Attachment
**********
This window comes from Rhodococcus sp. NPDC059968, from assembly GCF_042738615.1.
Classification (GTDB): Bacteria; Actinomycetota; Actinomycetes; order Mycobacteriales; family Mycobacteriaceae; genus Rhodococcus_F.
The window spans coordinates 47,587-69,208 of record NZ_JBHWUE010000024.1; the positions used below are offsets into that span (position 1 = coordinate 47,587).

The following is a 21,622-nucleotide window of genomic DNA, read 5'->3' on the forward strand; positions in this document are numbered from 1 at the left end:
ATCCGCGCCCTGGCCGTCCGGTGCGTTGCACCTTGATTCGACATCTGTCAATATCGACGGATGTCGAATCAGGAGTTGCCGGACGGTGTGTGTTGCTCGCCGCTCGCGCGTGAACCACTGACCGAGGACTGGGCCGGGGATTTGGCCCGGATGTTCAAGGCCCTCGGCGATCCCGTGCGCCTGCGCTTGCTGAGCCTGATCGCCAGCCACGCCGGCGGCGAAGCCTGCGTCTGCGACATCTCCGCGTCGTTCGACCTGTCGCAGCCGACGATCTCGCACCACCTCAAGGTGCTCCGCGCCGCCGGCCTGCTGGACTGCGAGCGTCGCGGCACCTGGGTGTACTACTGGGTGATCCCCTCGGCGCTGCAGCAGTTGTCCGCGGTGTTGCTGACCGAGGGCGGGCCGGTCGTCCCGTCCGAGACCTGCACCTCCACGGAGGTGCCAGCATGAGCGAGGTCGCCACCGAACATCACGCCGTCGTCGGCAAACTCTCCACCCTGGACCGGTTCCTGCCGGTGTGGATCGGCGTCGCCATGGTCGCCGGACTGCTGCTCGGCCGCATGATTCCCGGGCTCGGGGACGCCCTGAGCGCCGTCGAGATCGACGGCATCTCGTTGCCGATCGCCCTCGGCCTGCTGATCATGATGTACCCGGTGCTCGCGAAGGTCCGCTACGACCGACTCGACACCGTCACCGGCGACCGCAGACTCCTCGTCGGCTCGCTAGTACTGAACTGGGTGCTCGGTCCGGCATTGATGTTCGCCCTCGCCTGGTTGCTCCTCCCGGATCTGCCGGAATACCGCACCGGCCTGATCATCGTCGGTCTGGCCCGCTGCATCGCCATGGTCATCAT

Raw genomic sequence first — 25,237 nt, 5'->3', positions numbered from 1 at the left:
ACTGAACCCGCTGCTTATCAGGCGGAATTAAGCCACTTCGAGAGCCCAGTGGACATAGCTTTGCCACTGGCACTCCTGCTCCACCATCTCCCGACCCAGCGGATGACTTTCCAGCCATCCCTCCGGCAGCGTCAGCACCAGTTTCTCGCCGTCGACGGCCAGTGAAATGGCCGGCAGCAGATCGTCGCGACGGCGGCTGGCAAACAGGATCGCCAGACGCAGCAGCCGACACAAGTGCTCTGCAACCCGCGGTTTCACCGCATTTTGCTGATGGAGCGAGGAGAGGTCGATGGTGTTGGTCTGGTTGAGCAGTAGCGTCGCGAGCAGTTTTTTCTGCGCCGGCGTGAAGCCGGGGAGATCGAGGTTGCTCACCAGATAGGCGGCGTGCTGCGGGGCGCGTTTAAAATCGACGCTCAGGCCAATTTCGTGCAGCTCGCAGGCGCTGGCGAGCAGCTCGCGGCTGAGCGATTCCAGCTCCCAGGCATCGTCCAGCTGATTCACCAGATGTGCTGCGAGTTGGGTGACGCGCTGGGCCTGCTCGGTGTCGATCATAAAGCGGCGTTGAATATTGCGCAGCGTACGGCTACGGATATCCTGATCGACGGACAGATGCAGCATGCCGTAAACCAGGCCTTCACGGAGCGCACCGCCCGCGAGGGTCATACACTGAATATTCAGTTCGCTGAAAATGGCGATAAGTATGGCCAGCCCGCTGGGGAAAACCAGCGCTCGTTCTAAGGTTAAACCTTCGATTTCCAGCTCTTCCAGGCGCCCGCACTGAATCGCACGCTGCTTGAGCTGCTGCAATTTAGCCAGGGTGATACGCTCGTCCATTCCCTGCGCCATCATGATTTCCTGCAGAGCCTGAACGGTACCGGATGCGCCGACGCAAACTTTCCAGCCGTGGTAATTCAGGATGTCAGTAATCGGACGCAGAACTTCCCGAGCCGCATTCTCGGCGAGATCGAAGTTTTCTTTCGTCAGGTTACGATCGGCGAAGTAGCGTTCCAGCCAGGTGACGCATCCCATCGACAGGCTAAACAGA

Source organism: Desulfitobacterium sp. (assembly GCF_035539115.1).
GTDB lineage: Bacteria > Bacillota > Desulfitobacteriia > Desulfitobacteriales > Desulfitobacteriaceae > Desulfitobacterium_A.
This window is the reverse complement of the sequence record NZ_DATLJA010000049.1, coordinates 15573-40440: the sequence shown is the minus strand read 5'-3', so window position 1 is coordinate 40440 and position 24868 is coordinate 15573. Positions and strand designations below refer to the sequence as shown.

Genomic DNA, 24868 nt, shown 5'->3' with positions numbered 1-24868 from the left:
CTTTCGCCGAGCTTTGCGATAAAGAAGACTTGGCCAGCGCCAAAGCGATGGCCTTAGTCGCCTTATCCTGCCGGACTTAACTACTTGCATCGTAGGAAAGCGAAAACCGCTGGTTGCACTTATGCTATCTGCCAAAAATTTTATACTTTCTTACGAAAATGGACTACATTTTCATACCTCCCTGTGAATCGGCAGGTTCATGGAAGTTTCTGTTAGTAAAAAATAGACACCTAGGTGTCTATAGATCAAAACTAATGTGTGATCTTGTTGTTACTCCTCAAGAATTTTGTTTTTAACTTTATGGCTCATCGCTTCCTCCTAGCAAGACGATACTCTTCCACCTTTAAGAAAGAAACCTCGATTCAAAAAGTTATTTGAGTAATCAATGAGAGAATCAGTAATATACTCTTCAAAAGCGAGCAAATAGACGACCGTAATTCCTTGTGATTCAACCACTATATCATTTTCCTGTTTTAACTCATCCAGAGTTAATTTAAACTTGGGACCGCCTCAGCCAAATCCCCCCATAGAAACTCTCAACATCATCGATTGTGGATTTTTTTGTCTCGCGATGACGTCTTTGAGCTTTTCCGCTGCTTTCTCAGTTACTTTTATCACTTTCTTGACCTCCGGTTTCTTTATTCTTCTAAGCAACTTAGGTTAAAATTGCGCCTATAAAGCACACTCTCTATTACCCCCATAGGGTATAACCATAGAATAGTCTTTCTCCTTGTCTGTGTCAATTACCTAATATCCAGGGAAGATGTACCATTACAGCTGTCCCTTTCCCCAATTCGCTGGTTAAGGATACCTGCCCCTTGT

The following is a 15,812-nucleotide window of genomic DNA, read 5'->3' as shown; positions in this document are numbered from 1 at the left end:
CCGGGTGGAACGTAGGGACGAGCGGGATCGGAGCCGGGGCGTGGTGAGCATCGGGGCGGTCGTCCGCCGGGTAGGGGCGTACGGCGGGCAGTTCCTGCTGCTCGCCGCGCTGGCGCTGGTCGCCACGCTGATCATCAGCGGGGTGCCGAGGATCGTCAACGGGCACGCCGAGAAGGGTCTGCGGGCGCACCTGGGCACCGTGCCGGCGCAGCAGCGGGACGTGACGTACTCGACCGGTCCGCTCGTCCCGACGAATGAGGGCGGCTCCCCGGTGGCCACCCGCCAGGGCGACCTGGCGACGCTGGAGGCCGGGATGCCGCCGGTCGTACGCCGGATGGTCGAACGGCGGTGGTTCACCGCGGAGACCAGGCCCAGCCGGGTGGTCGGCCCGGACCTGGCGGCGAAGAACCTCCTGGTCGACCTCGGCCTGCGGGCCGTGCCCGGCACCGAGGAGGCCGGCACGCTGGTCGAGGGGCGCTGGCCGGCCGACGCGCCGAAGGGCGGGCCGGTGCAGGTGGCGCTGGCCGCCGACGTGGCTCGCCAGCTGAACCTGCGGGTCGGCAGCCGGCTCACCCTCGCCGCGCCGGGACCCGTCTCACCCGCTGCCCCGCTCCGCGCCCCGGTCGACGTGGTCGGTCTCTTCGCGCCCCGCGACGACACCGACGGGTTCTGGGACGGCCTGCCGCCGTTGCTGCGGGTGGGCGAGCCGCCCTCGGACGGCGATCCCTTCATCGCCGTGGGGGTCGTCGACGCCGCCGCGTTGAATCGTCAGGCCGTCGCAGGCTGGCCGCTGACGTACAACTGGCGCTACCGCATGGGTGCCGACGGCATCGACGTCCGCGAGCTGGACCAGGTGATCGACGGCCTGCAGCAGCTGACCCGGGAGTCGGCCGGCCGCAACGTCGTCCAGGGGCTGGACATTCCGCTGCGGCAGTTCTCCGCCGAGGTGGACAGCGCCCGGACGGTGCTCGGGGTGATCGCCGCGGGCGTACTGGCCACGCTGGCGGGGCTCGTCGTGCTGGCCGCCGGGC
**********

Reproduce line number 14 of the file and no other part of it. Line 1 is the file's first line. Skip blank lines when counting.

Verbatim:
CCGGGTGGAACGTAGGGACGAGCGGGATCGGAGCCGGGGCGTGGTGAGCATCGGGGCGGTCGTCCGCCGGGTAGGGGCGTACGGCGGGCAGTTCCTGCTGCTCGCCGCGCTGGCGCTGGTCGCCACGCTGATCATCAGCGGGGTGCCGAGGATCGTCAACGGGCACGCCGAGAAGGGTCTGCGGGCGCACCTGGGCACCGTGCCGGCGCAGCAGCGGGACGTGACGTACTCGACCGGTCCGCTCGTCCCGACGAATGAGGGCGGCTCCCCGGTGGCCACCCGCCAGGGCGACCTGGCGACGCTGGAGGCCGGGATGCCGCCGGTCGTACGCCGGATGGTCGAACGGCGGTGGTTCACCGCGGAGACCAGGCCCAGCCGGGTGGTCGGCCCGGACCTGGCGGCGAAGAACCTCCTGGTCGACCTCGGCCTGCGGGCCGTGCCCGGCACCGAGGAGGCCGGCACGCTGGTCGAGGGGCGCTGGCCGGCCGACGCGCCGAAGGGCGGGCCGGTGCAGGTGGCGCTGGCCGCCGACGTGGCTCGCCAGCTGAACCTGCGGGTCGGCAGCCGGCTCACCCTCGCCGCGCCGGGACCCGTCTCACCCGCTGCCCCGCTCCGCGCCCCGGTCGACGTGGTCGGTCTCTTCGCGCCCCGCGACGACACCGACGGGTTCTGGGACGGCCTGCCGCCGTTGCTGCGGGTGGGCGAGCCGCCCTCGGACGGCGATCCCTTCATCGCCGTGGGGGTCGTCGACGCCGCCGCGTTGAATCGTCAGGCCGTCGCAGGCTGGCCGCTGACGTACAACTGGCGCTACCGCATGGGTGCCGACGGCATCGACGTCCGCGAGCTGGACCAGGTGATCGACGGCCTGCAGCAGCTGACCCGGGAGTCGGCCGGCCGCAACGTCGTCCAGGGGCTGGACATTCCGCTGCGGCAGTTCTCCGCCGAGGTGGACAGCGCCCGGACGGTGCTCGGGGTGATCGCCGCGGGCGTACTGGCCACGCTGGCGGGGCTCGTCGTGCTGGCCGCCGGGC